TThe Lords of the Rings Boardgame:
Friends & Foes and Sauron Expansions
Reviewed by Nigel Buckle, copyright ©2002
Edited by Suzanne Campbell for The Guild Companion
This article revisits The Lord of the Rings Boardgame (see my review in the November 2000 issue and the first revisit in the February 2001 issue). In this article I will first review the 2 expansions now available for the game, Friends & Foes ($21.95 US, £17.99 UK) and Sauron ($24.95 US, £19.99 UK), then give some suggestions on modifying the game. I'll assume you know about the original game; if you do not then first read the two articles mentioned above.
Friends & Foes
This is an expansion to the Lord of the Rings Boardgame, so you'd only want to consider this if you owned the original game. In the box you get:
1 scenario board (printed with Bree scenario on one side, Isengard on the other)
21 Feature Cards (including Tom Bombadil and Strider, 3 new Gandalf powers and 1 additional card for each Hobbit)
30 Foes (including the Barrow Wight, Cave Troll and Orcs)
2 stickers (to add the additional locations to the master board of the original game)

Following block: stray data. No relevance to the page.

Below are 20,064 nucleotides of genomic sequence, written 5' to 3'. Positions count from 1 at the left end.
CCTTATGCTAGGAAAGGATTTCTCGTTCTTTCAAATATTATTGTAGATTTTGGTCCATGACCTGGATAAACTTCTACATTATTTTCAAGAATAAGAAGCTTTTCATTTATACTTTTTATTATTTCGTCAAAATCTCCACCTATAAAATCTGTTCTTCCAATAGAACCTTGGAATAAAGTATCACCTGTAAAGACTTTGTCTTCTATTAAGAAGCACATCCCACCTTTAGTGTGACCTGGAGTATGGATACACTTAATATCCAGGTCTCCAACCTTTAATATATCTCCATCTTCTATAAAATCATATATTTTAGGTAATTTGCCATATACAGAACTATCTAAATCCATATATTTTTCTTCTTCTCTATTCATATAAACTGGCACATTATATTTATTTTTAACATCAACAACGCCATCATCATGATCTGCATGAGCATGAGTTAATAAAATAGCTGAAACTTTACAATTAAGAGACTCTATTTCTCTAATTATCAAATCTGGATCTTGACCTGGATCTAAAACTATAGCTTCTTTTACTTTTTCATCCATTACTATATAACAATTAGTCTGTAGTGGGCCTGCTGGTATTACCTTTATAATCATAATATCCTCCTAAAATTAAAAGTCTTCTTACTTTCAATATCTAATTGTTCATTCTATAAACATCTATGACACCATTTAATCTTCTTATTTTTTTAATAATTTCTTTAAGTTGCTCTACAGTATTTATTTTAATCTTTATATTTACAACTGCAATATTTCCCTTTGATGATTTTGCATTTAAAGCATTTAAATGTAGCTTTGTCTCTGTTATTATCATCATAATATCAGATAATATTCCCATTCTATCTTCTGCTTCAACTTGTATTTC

The path the fellowship now takes on the master board is: Shire, Bree (new), Rivendell, Moria, Lothlorien, Isengard (new), Helms Deep, Shelob's Lair, Mordor.
The feature cards in the expansion are used on the 2 new scenario boards.
The biggest addition is the Foes - now the military struggle from Lord of the Rings is represented in the game. These are depicted through a new deck of cards and are placed in front of the main board (the Foe line) when the company draws certain event tiles (whenever the Activity tile is drawn as the first tile), or if the 'discard' symbol appears - now instead of discarding cards you reveal additional foes. If at the end of any hobbit's turn there are 8 (or more) foes in the line then the game ends immediately with Sauron gaining a military victory. Of course there are ways to remove the Foes - the new feature cards give options to defeat Foes (including a new Gandalf card) and each Foe also has the condition needed to defeat it on the card. These conditions vary but typically the active player has to discard tokens, shields or cards or roll the die. In the original game you could either play cards, or draw cards, or heal - now you can also choose to not play cards and defeat the last Foe drawn. The game also gives the fellowship another option to win - defeat all 30 Foes and the Free-peoples manage to vanquish Sauron with a military victory!